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36% of British Columbians seriously considering leaving the province

What people say and what they actually do are two completely separate things.

But, really, these numbers would be shocking even if they were only half true.

36% of British Columbians say they are seriously considering moving out of the province because of housing unaffordability, according to an Angus Reid poll taken May 24-30.

That number climbs to 50% when millennials are asked the same question.

Millennials are the generation aged 28-43 who are of prime home buying age, but are feeling most acutely that they'll never be able to afford their own home.

<who>Photo credit: NowMedia Group</who>Rick Hamer-Jackson is a realtor with ReMax Kelowna.

"Like most polls, those numbers may be heavily inflated," said ReMax Kelowna realtor Rick Hamer-Jackson.

"People love to gripe about how expensive everything is, but most don't actually do anything about it. But, absolutely, we are seeing some people move to Alberta -- and it's usually Alberta -- for cheaper housing, higher wages and lower taxes."

Hamer-Jackson said the trend may also intensify because Kelowna's unaffordability is "different this go round."

It most certainly is.

The latest figures from the Association of Interior Realtors puts the benchmark selling price of a typical single-family home in Kelowna at $1,015,000, a townhouse $724,300 and a condominium $507,500.

In Edmonton, prices are less than half.

First quarter numbers from the Realtor Association of Edmonton put the median price of a single-family home at $460,000, a townhouse $277,500 and a condo $176,500.

In Calgary, prices are more than Edmonton, but still well below Kelowna's.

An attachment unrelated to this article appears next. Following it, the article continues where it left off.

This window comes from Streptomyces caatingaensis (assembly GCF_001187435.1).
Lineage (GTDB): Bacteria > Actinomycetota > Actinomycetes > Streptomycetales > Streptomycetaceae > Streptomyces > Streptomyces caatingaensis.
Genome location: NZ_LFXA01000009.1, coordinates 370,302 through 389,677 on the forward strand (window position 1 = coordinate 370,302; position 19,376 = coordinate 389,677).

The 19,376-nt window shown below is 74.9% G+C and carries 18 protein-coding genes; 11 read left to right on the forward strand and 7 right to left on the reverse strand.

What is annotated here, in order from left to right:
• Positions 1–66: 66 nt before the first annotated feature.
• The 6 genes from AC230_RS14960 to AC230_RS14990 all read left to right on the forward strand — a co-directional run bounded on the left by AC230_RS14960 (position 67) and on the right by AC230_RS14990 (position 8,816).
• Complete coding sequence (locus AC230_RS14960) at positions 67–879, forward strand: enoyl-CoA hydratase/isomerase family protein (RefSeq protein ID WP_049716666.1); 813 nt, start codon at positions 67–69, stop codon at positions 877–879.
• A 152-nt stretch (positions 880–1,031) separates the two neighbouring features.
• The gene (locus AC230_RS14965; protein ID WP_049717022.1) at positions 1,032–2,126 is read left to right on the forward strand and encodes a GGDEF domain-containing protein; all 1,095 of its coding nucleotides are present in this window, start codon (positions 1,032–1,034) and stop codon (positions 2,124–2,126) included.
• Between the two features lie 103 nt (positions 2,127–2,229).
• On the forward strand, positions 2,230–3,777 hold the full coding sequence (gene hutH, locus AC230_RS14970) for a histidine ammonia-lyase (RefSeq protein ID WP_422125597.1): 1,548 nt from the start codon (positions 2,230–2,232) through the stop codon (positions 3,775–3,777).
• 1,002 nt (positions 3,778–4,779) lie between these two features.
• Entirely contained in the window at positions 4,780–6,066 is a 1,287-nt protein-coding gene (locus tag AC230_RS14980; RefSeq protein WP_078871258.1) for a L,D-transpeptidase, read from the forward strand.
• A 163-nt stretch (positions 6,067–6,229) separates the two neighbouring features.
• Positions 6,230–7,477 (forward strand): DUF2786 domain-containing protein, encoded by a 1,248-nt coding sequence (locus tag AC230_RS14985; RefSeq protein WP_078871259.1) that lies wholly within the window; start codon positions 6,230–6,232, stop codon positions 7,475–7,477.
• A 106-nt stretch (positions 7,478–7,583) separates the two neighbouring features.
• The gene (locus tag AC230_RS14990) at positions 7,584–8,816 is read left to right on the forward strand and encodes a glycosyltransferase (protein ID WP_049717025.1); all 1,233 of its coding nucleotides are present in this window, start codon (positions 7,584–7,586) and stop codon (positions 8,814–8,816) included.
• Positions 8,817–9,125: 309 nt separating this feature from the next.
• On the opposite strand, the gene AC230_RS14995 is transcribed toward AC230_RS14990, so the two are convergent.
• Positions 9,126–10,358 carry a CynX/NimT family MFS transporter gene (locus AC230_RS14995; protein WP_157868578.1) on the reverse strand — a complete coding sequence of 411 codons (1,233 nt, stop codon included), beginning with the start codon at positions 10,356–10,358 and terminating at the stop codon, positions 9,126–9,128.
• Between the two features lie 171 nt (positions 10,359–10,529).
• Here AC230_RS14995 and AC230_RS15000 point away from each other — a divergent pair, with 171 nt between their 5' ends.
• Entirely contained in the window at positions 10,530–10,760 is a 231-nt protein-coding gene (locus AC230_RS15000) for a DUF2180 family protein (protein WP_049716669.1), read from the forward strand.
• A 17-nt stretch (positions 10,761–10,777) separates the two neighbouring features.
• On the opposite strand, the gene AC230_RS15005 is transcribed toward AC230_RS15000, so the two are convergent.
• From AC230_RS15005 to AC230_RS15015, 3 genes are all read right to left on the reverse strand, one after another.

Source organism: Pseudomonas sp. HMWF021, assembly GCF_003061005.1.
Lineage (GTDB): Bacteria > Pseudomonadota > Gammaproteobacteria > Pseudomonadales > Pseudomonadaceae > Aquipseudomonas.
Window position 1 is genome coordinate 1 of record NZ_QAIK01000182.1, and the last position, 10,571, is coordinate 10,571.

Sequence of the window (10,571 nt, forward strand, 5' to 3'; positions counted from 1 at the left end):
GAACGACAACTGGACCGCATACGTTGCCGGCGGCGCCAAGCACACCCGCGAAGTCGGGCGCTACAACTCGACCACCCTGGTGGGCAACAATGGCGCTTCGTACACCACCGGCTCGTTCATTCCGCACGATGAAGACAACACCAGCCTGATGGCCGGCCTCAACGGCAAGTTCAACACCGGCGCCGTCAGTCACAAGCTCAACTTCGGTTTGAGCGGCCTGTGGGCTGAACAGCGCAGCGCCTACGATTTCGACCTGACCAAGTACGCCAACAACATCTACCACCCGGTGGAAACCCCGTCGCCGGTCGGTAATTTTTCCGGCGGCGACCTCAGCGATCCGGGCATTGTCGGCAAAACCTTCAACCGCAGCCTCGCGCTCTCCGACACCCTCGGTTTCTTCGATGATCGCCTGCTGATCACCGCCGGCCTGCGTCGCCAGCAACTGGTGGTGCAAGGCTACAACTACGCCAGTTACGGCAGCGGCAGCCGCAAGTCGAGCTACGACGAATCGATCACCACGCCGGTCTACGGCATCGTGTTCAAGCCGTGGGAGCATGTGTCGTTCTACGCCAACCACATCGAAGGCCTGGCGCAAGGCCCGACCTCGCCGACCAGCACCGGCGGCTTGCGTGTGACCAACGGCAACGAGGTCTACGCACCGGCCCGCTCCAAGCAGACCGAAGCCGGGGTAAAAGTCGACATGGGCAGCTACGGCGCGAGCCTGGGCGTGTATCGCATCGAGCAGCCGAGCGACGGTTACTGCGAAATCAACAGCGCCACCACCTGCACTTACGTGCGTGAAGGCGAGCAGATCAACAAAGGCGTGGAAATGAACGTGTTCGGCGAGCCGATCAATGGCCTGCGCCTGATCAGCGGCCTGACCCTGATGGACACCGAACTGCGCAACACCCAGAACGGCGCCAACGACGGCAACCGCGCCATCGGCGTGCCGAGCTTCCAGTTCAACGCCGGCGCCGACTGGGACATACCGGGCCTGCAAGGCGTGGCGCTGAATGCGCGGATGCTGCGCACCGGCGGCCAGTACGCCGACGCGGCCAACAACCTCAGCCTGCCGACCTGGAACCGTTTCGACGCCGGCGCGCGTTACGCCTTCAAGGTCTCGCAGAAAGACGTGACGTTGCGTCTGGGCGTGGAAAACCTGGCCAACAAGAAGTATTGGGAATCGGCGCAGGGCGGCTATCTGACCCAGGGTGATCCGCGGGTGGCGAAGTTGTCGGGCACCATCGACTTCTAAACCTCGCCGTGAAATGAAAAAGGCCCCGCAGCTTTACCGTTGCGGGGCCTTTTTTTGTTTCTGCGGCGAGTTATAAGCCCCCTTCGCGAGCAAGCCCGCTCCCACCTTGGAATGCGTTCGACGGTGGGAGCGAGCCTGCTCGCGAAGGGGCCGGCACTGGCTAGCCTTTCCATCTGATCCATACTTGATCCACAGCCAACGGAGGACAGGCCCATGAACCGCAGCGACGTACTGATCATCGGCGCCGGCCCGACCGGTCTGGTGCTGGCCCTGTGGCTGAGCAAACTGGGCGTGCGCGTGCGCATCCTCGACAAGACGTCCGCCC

According to the Calgary Real Estate Board, in the first quarter, the median price for a single-family home was $688,500, a townhouse $450,000 and a condo $312,250.

</who>More than one-third of British Columbians are considering moving out of province because the high cost of living and unaffordable housing.

"BC is a famously beautiful place to live, but a rising cost of living, including unaffordable housing may be enough to send some residents searching for other pastures, even if they're not quite as green," reads the introduction to the Angus Reid report on the poll.

What that means is people who live in Kelowna may love it for the weather and lifestyle and recreation and the fact all their family and friends are here.

And they don't want to move.

But, they are considering it if they can get cheaper housing, more pay and lower taxes elsewhere.

"If people move from Kelowna to Alberta, it's all about opportunity," explained Hamer-Jackson.

"Some are doing it out of necessity. It takes a lot of moxie to pack up your family and leave. Which is why young people -- those in their 20s, who aren't tied down -- are more likely to make the move and get a good-paying job, buy a house and pay less taxes."

The survey pointed out that last year, BC lost 8,000 more residents to other province than it gained, an inter-provincial net loss not seen in more than a decade.

The poll was self-commissioned by Angus Reid to take the province's pulse.

The results are based on what the pollster calls a "representative, randomized" online survey of 1,250 adults who are part of the established Angus Reid Forum.

Results are considered to be accurate by plus or minus two percentage points, 19 times out of 20.

The survey shows half of respondents feel the ruling BC NDP is not doing enough to make housing more affordable in the province.

Housing affordability is a big concern in BC for 44%, but the top issues are actually the overall cost of living and inflation at 66% and health care at 52%.

We also worry about climate change, 23%, street crime and public safety, 23%, and the opioid crisis/addictions/drug use, the economy/jobs and government spending/deficit, each at 16%.

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